On December 31, 1996, the FAA published three concurrent actions (a final rule, a Notice of Proposed Rulemaking, and a Notice of Availability of Proposed Commercial Air Tour Routes) in the Federal Register (62 FR 69310). These actions were part of an overall strategy to reduce further the impact of aircraft noise on the GCNP environment and to assist the National Park Service (NPS) in achieving its statutory mandate imposed by Public Law (Pub. L.) No 100-91 to substantially restore natural quiet in GCNP. The final rule amended part 93 of the Code of Federal Regulations and added a new subpart to codify the provisions of SFAR No. 50-2, modified the dimensions of the GCNP SFRA; established new and modified existing flight-free zones; established new and modified existing flight corridors; and established reporting requirements for commercial sightseeing air carriers operating in the Special Flight Rules Area. In addition, to provide further protection for park resources, the final rule prohibited commercial sightseeing operations in the Zuni Point and Dragon corridors during certain time periods, and placed a temporary limit on the number of aircraft that can be used for commercial sightseeing operations in the GCNP SFRA. These provisions originally were to become effective on May 1, 1997.
On February 21, 1997, the FAA issued a final rule that delayed the implementation of certain sections of the final rule (62 FR 8862; February 26, 1997). Specifically, this action delayed the implementation date, until January 31, 1998, of those sections of the rule that address the SFRA, flight-free zones, and flight corridors, respectively sections 93.301, 93.305, and 93.307. In addition, certain portions of SFAR No. 50-2 were reinstated, and the expiration date was extended. This implementation date was again delayed until January 31, 1999 (62 FR 66248; December 17, 1997). The FAA further delayed the implementation date until January 31, 2000 (64 FR 5152; February 3, 1999).
In a continuing effort to assist the NPS in fulfilling the mandate of Pub. L. 100-91 in the substantial restoration of natural quiet in GCNP, the FAA issued two proposed rules in July 1999. One proposed airspace modifications that would accommodate a new route structure; the other proposed a limitation of commercial air tour operations in the SFRA. In addition, a notice of availability made available maps depicting the new route structure.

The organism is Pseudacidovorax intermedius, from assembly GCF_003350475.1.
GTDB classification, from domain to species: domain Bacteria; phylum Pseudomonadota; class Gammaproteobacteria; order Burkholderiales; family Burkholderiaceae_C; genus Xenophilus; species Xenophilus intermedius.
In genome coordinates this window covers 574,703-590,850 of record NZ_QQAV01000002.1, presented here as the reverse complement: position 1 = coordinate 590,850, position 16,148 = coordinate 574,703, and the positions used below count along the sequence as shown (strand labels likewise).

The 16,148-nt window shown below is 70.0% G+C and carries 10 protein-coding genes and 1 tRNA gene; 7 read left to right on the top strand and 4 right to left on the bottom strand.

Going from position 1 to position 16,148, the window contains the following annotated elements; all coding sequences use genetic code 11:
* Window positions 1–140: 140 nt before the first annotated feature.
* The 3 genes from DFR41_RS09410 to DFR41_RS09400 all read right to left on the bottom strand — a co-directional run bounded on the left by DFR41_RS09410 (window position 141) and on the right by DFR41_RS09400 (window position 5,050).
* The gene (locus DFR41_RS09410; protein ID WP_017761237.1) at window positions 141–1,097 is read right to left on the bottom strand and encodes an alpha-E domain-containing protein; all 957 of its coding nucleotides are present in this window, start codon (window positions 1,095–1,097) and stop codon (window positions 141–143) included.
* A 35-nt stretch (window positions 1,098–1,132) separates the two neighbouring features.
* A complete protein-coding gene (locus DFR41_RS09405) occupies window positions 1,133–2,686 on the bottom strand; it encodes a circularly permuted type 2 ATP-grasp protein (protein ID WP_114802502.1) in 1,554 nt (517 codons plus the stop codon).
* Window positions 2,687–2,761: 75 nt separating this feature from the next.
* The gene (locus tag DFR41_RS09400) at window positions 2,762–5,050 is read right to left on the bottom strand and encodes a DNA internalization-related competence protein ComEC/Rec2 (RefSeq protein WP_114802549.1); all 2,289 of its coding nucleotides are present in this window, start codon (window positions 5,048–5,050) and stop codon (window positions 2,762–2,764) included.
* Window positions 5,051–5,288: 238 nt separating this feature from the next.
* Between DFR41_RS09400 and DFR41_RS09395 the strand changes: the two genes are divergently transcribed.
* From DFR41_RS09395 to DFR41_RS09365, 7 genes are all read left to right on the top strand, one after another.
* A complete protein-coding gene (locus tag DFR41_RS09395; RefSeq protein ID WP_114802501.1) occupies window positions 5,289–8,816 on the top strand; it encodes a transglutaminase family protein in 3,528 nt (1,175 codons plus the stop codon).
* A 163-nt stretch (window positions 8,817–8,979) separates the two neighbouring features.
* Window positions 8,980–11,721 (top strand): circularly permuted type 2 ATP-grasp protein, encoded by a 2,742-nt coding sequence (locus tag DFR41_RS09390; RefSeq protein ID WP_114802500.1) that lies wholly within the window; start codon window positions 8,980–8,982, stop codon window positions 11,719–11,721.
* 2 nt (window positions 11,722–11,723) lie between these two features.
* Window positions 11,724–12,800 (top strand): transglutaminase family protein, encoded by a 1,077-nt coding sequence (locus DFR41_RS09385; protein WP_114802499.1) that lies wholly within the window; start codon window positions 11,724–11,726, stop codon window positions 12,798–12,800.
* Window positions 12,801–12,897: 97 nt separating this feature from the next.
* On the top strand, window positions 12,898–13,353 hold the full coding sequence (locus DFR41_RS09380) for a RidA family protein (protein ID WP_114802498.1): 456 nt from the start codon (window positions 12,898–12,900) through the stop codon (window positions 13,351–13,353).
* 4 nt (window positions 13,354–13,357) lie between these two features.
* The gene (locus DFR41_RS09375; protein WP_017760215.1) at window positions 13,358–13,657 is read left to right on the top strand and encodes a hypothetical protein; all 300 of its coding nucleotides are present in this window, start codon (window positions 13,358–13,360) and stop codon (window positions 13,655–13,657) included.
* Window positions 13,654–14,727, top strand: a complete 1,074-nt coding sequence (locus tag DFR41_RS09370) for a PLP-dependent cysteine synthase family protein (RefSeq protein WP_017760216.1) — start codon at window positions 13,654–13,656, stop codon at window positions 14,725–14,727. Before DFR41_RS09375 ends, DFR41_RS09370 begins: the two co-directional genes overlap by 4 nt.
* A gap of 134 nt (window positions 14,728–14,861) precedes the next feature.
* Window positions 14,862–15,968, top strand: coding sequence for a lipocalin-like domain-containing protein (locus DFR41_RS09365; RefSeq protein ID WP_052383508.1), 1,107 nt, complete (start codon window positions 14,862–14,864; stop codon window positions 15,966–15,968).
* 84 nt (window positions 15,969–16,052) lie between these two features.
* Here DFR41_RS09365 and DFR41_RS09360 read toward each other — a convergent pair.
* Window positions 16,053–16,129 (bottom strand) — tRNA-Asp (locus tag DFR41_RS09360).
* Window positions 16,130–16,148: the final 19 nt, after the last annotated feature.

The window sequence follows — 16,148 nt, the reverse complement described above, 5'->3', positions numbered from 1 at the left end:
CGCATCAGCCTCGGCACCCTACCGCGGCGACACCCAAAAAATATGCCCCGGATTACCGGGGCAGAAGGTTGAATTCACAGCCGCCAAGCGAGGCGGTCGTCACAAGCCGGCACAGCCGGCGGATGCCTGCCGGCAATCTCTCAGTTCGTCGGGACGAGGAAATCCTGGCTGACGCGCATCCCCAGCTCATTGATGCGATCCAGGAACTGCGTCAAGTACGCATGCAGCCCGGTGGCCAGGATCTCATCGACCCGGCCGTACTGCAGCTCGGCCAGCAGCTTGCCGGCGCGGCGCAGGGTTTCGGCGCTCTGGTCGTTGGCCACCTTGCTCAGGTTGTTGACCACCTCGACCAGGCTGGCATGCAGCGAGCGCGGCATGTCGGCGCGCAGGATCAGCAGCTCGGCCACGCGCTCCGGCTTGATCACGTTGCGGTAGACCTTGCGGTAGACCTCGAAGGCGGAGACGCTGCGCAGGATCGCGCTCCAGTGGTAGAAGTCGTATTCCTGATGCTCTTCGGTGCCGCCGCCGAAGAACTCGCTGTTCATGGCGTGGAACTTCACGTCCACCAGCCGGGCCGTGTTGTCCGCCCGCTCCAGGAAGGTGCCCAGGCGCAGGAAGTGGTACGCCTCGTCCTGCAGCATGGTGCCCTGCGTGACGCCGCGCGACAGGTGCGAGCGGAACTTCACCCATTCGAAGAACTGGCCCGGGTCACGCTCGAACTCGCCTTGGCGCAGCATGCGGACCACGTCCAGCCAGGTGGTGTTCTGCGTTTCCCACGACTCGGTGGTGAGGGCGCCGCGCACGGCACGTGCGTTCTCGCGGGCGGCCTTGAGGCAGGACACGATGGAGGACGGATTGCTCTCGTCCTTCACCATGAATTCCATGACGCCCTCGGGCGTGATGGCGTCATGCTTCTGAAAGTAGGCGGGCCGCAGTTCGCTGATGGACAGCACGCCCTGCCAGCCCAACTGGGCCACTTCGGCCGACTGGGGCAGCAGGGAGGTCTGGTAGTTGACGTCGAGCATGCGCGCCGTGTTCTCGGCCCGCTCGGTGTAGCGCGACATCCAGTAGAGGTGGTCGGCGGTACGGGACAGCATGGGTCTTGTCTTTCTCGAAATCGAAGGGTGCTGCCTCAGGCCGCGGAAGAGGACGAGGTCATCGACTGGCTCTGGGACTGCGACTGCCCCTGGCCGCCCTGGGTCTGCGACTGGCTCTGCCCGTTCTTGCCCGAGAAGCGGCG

The FAA is now in the process of finalizing these regulations. However, these final rules will not be issued until after January 31, 2000. Under these conditions, the FAA finds that there is sufficient justification under 5 U.S.C. 553(b) to issue this rule without notice and prior opportunity for comment.
In issuing the final rule for Special Flight Rules in the Vicinity of the GCNP, the FAA prepared a cost benefit analysis of the rule. A copy of the regulatory evaluation is located in docket No. 28537. That economic evaluation was later revised in a Notice of Clarification (62 FR 58898). In the notice, the FAA concluded that the rule is still cost beneficial. This extension of the effective date for the final rule will not affect that reevaluation, although the delay in the implementation of the extended FFZs will be cost relieving.
The FAA has determined that this regulation imposes no additional burden on any person. Accordingly, it determines that this action (1) is not a significant action under Executive Order 12866; and (2) is not a significant action under Department of Transportation Regulatory Policy and Procedures (44 FR 11034; February 26, 1979). In addition, the FAA certifies that this action will not have a significant economic impact on a substantial Start Printed Page 5397number of small entities under the criteria of the Regulatory Flexibility Act.